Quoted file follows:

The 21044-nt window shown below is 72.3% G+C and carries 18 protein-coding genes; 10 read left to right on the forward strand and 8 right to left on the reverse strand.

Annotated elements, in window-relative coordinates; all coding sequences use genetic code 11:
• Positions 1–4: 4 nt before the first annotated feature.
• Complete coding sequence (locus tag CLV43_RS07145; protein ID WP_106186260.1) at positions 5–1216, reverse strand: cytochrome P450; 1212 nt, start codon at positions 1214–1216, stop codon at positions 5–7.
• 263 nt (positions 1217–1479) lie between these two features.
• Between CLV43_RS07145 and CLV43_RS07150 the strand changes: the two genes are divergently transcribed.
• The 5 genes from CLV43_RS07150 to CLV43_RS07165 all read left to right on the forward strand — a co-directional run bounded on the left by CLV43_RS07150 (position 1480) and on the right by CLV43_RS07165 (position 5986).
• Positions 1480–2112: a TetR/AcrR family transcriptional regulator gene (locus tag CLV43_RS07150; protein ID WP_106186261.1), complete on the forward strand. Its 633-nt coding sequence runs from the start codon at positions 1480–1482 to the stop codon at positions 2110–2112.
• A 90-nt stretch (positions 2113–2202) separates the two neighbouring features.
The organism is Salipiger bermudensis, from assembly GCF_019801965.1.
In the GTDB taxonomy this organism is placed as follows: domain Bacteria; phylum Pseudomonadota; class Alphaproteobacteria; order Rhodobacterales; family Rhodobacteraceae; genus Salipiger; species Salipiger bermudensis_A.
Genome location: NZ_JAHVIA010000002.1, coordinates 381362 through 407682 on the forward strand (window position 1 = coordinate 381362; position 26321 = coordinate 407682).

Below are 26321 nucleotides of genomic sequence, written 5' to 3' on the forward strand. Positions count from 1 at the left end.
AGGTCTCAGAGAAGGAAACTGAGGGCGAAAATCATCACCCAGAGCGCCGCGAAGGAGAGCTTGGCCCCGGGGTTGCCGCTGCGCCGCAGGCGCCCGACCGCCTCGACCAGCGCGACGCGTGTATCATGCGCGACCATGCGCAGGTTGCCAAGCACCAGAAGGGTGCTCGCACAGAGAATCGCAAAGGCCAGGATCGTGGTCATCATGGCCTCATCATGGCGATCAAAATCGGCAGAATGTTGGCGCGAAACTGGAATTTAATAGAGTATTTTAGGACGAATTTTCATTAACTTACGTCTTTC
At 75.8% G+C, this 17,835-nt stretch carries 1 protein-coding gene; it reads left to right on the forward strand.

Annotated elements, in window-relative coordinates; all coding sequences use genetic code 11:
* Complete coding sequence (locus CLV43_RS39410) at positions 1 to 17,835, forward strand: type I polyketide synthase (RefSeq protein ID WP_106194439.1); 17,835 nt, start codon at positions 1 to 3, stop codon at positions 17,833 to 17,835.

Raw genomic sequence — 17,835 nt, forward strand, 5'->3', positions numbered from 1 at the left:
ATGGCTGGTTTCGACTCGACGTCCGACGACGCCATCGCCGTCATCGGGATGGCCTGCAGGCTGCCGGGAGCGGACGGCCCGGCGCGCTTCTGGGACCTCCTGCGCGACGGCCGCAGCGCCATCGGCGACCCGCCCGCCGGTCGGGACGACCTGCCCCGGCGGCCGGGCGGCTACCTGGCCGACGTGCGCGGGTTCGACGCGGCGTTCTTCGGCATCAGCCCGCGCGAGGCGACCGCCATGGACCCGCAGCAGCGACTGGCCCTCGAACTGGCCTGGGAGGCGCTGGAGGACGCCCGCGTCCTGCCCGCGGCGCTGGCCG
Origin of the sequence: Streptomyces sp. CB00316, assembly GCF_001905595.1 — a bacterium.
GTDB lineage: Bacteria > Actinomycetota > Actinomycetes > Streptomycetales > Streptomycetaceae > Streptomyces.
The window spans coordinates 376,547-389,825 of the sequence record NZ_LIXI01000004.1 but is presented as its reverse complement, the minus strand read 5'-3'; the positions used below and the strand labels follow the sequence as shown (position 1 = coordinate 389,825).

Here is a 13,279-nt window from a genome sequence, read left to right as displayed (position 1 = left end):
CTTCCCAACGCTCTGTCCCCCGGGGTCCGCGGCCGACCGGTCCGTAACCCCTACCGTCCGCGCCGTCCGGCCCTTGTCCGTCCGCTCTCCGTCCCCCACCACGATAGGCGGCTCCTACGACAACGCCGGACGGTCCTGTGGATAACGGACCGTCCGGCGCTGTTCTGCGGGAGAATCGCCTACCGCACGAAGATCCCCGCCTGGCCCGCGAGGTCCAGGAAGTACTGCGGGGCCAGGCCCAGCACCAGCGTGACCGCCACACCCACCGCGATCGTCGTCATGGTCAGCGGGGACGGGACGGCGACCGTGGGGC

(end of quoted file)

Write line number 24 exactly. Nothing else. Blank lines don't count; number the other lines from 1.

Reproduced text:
CTTCCCAACGCTCTGTCCCCCGGGGTCCGCGGCCGACCGGTCCGTAACCCCTACCGTCCGCGCCGTCCGGCCCTTGTCCGTCCGCTCTCCGTCCCCCACCACGATAGGCGGCTCCTACGACAACGCCGGACGGTCCTGTGGATAACGGACCGTCCGGCGCTGTTCTGCGGGAGAATCGCCTACCGCACGAAGATCCCCGCCTGGCCCGCGAGGTCCAGGAAGTACTGCGGGGCCAGGCCCAGCACCAGCGTGACCGCCACACCCACCGCGATCGTCGTCATGGTCAGCGGGGACGGGACGGCGACCGTGGGGC